Tuesday, 9 March 2010

Refusing to Give

There was a mighty clansman who over the years had extended his territory over a vast range. In those days it was traditional to pass from the father to son the title of clan chief. This chief did not have a son, his wife was dead and he was growing older, he lived with his daughter. His daughter was both beautiful and also very clever, but tradition stood in the way of her succeeding her father.

He seemed to be a good clan chief, the people lived in peace and all seemed to be well with little trouble or in-fighting among them.

It was therefore with some surprise that the people heard the news that the chief was going to hand over half of his realm to a younger man. This younger man on his death, if he had proven to be a good chief would inherit the rest of the realm. The decision would be made on the basis of a simple contest.

The person who could come before the chief and teach him how to make a good bowl of porridge would take both the hand of his daughter in marriage and half of his realm. Being a wise chief the daughter would be given say in who was permitted to take part in the contest. The people were surprised, knowing him of old, it seemed out of character.

On the appointed day the first stage of the process was begun. All those who wished to be put forward appeared before the daughter and were either selected to go ahead or were not. At the end of the day there were still some two hundred candidates.

The next day began, each candidate in his allotted time trying to show the chief how to make good porridge. The process continued over a number of days. After all had been given their turn, nobody had managed to teach the chief how to make good porridge, so he continued to reign on his own.

Once power has been gained it is very difficult to give away.

I have noticed artists who have achieved that allusive something in their work and wondered how they managed it. I have asked them, but found many very reluctant to give away their secrets. I asked them, “If I become a student of yours will I learn how to achieve this effect?” The answer has also often been in the negative. “I do not as yet have that included in my course.” or something to that effect.

I have said it before, but say it again, “This is sad.” Because others may in fact be able to assist in making the effect or technique even better, to the advantage of all.

This is the way of the Tao.

The image above was used because it was inspired by that beautiful part of Scotland where one of the worst ever clan battles took place, Glencoe. My thoughts on the painitng and its construction can be read at  Large Mixed Media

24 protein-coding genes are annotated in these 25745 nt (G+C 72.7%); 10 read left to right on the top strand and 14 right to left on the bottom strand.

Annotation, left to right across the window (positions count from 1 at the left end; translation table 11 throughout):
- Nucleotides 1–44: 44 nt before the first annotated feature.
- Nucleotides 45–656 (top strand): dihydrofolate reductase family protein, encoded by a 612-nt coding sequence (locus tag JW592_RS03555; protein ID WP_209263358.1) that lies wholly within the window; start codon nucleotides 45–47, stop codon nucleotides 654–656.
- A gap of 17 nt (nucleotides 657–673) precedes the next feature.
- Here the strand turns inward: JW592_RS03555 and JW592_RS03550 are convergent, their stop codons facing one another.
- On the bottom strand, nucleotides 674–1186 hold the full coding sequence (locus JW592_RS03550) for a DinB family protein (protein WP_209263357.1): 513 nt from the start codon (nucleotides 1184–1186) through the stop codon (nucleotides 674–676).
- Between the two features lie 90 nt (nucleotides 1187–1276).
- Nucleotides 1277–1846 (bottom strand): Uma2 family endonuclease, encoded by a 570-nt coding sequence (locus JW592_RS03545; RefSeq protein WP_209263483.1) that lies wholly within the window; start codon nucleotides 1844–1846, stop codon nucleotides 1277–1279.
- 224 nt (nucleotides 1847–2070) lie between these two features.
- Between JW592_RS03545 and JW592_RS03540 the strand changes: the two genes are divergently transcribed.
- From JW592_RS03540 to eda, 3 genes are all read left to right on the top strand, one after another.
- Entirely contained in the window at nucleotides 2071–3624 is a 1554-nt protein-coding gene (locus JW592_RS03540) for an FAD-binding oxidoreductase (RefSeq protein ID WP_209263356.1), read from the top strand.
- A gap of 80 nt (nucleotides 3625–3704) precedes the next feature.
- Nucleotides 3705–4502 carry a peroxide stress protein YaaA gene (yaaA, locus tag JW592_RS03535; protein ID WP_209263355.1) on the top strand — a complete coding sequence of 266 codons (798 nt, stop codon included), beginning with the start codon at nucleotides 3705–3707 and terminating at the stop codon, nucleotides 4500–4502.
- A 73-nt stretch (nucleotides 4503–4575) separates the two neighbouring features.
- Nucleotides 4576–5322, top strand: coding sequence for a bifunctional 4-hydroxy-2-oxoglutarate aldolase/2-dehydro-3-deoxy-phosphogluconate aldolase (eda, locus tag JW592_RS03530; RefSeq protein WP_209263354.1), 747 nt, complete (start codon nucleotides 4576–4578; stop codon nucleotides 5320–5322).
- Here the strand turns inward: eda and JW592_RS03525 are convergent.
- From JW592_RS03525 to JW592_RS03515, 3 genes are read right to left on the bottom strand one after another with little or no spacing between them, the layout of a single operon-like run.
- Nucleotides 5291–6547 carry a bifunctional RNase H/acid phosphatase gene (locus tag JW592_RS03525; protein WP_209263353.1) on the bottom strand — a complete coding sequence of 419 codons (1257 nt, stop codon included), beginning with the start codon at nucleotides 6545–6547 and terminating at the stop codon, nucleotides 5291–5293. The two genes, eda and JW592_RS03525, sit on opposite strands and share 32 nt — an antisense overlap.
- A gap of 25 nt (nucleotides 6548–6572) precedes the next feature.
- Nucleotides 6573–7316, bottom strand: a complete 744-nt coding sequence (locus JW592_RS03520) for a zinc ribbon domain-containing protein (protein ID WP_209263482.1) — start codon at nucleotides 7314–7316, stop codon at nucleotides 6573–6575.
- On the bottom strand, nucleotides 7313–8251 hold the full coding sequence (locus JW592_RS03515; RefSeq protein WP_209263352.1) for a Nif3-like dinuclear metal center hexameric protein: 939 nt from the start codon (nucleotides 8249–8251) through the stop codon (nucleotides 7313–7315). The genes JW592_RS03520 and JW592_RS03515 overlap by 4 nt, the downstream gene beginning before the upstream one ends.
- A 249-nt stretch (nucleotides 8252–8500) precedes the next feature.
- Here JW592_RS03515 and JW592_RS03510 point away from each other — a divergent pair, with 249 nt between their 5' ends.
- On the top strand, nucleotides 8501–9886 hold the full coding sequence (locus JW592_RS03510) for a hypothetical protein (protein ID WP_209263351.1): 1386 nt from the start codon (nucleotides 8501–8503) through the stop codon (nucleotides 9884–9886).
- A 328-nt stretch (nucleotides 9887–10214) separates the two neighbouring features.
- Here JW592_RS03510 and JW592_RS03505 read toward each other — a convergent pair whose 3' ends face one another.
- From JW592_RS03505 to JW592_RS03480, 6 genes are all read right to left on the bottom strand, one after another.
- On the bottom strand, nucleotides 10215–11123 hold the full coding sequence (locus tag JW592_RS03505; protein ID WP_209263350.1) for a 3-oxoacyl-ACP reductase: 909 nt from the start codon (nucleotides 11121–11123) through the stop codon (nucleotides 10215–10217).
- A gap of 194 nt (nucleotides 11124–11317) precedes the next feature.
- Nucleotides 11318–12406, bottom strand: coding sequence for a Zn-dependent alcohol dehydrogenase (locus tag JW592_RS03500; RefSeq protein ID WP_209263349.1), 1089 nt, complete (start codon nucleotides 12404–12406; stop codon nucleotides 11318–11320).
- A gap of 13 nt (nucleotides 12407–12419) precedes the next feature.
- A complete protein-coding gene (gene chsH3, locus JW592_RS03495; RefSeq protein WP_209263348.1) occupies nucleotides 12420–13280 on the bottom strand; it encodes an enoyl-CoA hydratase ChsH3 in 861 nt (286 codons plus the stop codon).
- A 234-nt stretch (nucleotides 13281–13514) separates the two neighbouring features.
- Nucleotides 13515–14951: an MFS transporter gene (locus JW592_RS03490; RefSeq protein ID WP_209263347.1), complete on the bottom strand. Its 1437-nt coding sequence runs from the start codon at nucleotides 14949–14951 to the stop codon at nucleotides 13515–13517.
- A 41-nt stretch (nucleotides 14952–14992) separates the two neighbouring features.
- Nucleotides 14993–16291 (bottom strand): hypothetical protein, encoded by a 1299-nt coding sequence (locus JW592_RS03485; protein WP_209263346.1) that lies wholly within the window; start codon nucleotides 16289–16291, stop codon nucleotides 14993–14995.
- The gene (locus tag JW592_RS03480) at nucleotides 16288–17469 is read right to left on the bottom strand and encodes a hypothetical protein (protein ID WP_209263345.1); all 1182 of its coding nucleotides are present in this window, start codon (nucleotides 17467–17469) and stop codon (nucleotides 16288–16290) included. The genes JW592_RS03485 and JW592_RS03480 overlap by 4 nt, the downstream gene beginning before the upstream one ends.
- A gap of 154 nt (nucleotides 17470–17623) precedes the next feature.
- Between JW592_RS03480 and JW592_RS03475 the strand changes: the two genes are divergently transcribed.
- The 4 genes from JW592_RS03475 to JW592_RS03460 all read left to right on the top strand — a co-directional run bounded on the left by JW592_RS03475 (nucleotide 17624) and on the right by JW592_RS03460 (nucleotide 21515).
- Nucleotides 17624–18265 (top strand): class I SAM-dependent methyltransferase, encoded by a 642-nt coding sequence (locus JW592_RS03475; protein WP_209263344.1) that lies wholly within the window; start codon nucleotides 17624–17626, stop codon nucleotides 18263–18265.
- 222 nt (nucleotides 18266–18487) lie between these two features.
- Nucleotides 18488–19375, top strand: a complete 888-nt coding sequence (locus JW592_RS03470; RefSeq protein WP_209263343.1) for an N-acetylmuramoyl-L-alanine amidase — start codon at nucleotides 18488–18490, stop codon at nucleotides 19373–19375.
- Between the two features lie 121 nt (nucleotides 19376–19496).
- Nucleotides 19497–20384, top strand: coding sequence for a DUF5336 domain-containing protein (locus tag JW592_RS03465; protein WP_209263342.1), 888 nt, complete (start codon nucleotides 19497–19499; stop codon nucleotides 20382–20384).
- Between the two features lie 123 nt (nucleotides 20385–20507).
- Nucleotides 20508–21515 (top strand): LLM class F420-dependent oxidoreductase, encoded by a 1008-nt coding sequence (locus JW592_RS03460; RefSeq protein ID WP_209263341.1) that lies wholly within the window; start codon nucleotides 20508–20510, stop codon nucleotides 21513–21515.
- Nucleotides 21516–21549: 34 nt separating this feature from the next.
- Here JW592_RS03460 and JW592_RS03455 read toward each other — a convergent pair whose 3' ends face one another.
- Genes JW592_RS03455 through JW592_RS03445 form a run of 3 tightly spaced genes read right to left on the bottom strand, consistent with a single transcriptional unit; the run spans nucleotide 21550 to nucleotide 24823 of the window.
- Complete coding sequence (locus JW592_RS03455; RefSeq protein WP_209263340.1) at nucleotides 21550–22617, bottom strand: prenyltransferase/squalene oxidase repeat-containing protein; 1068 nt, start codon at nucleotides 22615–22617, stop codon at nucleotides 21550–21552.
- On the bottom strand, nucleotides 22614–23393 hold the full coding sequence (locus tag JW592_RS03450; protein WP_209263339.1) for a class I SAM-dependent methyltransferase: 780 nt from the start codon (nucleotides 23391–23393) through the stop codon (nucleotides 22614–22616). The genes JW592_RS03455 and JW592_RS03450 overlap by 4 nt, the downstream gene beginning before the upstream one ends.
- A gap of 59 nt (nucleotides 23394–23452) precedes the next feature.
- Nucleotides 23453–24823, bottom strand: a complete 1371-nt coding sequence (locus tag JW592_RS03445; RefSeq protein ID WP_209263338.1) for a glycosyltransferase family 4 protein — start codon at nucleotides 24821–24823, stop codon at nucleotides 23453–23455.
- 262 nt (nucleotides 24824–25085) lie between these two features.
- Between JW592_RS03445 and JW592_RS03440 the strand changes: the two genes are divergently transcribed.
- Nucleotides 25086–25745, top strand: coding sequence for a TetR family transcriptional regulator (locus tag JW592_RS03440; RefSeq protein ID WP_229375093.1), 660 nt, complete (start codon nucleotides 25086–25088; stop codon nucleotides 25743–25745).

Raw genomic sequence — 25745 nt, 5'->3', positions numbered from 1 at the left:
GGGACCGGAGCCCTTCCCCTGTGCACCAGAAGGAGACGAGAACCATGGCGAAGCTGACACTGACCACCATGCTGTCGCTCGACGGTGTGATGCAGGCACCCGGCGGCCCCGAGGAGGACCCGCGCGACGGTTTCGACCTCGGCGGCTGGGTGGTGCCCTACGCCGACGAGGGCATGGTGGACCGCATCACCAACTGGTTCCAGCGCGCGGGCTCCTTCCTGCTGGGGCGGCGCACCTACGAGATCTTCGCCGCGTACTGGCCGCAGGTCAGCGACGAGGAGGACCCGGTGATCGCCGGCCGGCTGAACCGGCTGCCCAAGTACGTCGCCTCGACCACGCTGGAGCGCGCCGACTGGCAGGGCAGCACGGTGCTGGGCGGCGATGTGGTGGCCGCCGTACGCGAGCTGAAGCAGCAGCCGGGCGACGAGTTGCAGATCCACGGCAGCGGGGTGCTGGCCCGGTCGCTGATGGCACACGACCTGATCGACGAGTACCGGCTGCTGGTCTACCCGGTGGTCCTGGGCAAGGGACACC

1. Ralph...great story and insight. Thanks for sharing...yes we must all share the end result as well as the process..it is after all, a gift from God

  2. I very much enjoyed reading this! I had the great fortune of visiting Scotland twice (I used to be a golfer!) The history was awe-inspiring...and the beauty (well, I don't have to tell you!)
    I wish that you could be in my art discussion group here--we have artists of the first order who will tell you everything you want to know and then some...but, of course, I know the type you are describing too. The art world has always been shrouded in jealousy and pettiness. If I remember my art history correctly DaVinci and Michaelangelo were arch rivals who did not like one another one whit. Your painting is beautiful--the shards remind me of an expression I know.."what is broken is beautiful ....because it is broken". (both mosaics and people are "more" from having been broken).

  3. Indeed. I took a course with a noted artist because I admired his work. The cours proved to be a waste of time, energy, effort and money.....and when asked how he achieved a certain aspect of his 'famous' paintings, skirted the subject and moved on to more mundane course matter.
    Yet, another instructor couldn't wait to share his secrets.

  4. I thank you all for those comments and ongoing support in this blog. It means much to me that you take the time out from your busy lives. I read all comments and take heed of what is said.

  5. Hi Ralph!... "I" stumbled upon your blog by chance really... I do not surf about... but sometimes when I encounter a blog of interest to "Me" through one of my own blog followers... I look further.

    I have very much enjoyed the contents of both blogs. "I" share your strong belief that "We" should openly share our ideas... feelings and processes with others who share our passion for making Art.

    "I" to invite "You" visit my site. Perhaps you might be encouraged that there exists those who are willing to share... if you so wish!

    No matter your decision... Thanks for your ideas and blogs "I" wish "You"...

    Good Painting!
    Bruce Sherman